When the chief economist for the International Energy Agency (IEA) issues a dire warning, you'd think the world's leaders would sit up and take notice. If this statement by Fatih Birol last week wasn't a dire warning, then I don't know what is: "What I see now with existing investments for plants under construction... we are seeing the door for a 2 degree Celsius target about to be closed and closed forever."
A global rise in temperature of 2°C is widely considered to be a threshold beyond which catastrophic climate change is likely to occur; many scientists and governments consider 1.5° a safer bet. And we're talking here about catastrophic with a capital C -- for many communities around the world, climate change has already proved catastrophic.
So how did the leaders of the G8 richest countries respond to this warning at their summit in Camp David last week?
- More renewables: We need to invest in renewable energy services like there's no tomorrow. (Literally!)
- Displace Fossil Fuels: Simply adding more renewables to the mix isn't enough, they need to displace fossil fuels. Global investment in clean energy reached a record-breaking high of $260 billion in 2011. According to the IEA, however, energy demand is expected to rise by a third by 2035. While the share of fossil fuels in the total energy mix will shrink, without a dramatic change of direction our use of these climate-deadly fuels will grow in absolute terms.
- Conservation and Efficiency: In addition to adopting policies which create incentives to invest in renewables, and disincentives to invest in fossil fuels (phasing out fossil fuel subsidies to start with), we need to conserve energy wherever possible, and to use energy more efficiently.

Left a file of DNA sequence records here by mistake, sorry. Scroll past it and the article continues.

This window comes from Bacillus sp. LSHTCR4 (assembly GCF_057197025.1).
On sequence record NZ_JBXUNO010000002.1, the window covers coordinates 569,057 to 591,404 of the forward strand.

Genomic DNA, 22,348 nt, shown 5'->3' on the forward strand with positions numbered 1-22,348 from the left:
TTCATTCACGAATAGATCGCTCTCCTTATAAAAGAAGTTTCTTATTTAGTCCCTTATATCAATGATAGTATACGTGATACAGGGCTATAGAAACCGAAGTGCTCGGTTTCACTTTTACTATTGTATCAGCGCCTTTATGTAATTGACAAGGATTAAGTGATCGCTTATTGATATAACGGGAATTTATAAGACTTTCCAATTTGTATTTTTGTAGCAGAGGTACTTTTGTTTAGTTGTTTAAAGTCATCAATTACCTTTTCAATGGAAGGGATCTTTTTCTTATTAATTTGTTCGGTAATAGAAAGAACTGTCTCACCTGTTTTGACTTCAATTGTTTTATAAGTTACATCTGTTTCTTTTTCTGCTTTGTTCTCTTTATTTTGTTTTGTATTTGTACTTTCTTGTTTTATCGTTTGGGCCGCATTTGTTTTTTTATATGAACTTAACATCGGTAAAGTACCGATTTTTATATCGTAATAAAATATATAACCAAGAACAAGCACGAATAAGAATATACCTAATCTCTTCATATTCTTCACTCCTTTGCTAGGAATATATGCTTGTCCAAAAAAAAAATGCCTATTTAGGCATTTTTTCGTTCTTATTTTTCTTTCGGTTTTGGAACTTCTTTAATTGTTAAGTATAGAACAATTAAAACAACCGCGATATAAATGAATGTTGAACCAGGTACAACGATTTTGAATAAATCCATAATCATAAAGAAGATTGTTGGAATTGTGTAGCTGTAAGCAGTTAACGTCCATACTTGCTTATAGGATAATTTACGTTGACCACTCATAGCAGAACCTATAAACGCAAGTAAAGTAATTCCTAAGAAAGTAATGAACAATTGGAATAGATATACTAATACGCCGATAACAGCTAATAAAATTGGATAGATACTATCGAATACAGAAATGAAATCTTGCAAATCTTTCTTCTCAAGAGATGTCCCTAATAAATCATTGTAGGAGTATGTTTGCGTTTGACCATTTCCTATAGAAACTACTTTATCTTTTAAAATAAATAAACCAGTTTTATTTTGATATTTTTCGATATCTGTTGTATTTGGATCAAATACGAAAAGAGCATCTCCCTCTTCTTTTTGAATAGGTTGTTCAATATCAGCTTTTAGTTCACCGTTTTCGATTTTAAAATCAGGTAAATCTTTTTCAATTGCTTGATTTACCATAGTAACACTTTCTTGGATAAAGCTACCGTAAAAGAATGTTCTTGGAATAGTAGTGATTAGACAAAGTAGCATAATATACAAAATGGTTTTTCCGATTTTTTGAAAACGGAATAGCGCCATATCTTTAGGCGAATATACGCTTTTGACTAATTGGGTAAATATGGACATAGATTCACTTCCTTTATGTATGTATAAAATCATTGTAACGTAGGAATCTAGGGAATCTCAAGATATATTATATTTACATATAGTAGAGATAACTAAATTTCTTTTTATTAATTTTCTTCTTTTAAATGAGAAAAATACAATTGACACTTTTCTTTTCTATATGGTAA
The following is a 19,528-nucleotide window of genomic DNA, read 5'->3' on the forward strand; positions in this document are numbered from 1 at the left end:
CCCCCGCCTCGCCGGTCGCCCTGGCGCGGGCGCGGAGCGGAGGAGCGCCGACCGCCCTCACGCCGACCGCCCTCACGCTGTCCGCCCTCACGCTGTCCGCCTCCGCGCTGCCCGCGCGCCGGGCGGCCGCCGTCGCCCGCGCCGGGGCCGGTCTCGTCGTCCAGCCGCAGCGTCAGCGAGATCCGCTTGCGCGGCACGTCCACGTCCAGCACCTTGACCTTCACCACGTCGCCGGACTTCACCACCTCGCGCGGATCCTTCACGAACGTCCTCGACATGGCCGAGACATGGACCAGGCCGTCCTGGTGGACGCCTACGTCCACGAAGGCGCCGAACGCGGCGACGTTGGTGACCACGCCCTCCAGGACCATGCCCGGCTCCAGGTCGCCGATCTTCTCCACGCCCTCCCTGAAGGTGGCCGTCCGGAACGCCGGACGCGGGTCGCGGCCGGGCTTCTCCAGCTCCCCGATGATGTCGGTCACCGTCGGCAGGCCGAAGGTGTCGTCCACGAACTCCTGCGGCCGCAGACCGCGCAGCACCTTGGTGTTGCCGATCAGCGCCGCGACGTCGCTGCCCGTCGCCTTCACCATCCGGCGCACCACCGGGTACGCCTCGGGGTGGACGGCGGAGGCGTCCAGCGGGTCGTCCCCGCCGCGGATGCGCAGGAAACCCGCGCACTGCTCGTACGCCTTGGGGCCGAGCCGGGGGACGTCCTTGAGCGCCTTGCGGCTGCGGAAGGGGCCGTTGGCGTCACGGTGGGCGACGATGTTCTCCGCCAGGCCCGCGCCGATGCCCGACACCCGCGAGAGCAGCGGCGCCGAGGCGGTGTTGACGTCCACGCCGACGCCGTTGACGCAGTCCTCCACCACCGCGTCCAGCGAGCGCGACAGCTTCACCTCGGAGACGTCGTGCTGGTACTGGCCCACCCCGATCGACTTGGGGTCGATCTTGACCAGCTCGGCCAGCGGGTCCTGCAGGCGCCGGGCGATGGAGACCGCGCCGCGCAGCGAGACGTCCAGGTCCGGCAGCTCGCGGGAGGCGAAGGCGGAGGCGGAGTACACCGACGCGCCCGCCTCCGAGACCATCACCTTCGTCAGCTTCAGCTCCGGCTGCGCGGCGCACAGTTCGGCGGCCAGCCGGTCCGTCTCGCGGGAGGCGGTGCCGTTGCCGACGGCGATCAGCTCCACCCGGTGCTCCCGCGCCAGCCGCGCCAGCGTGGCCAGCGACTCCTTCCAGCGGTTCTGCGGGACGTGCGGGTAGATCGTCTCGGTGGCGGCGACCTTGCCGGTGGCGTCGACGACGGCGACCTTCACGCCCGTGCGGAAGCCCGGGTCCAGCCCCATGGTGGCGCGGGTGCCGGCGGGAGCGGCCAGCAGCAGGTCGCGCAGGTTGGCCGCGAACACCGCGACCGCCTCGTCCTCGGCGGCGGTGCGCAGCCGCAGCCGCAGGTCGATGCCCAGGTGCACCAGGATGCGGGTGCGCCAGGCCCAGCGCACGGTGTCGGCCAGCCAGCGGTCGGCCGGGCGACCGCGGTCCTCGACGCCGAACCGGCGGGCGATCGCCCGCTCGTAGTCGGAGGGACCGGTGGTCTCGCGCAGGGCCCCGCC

So here's why the G8 missed the point. Nothing in the "Camp David Declaration" comes even close to moving us off the frightening trajectory which the IEA is warning about. It explicitly endorses an "all of the above" approach to meeting our energy needs, and foresees continued long-term investment in extracting every last drop of petroleum from the breadth and depth of the planet:
"We are committed to establishing and sharing best practices on energy production, including exploration in frontier areas and the use of technologies such as deep water drilling and hydraulic fracturing... "
On the issue of fossil fuel subsidies, the declaration merely reiterates previous commitments to phasing them out over the medium term, despite the fact that according to Birol "we are going backwards." From 2010 to 2012, fossil fuel subsidies increased from $400 billion to $630 billion.
If you think this is an issue of environment vs. economics, think again. To quote Birol once more, "One dollar not invested now in reducing C02 will cost 4.6 dollars in the next decade to achieve the same effect." It's like using one credit card to pay off the debt on another. The interest payments will get you in the end.
Creative Commons: Kelly Rigg, TckTckTck.
Likewise, if you think this is an issue of protecting the environment vs. promoting global security, here too you'd be drawing a hasty conclusion. The Center for Climate and Security has published many reports documenting the inextricable link between the two, noting that "security analysts often refer to climate change as a 'threat multiplier' or 'accelerant of instability' -- a phenomenon that exacerbates a range of existing problems."
While G8 leaders were preparing to enjoy their VIP slumber party in the woods at Camp David, WWF issued a stark warning of its own. According to the organization's latest "Living Planet" report,
"We are living as if we have an extra planet at our disposal. We are using 50 percent more resources than the Earth can provide, and unless we change course that number will grow very fast -- by 2030, even two planets will not be enough."
The question is whether our elected leaders are listening to these warnings. On the face of it, I'd say clearly not.
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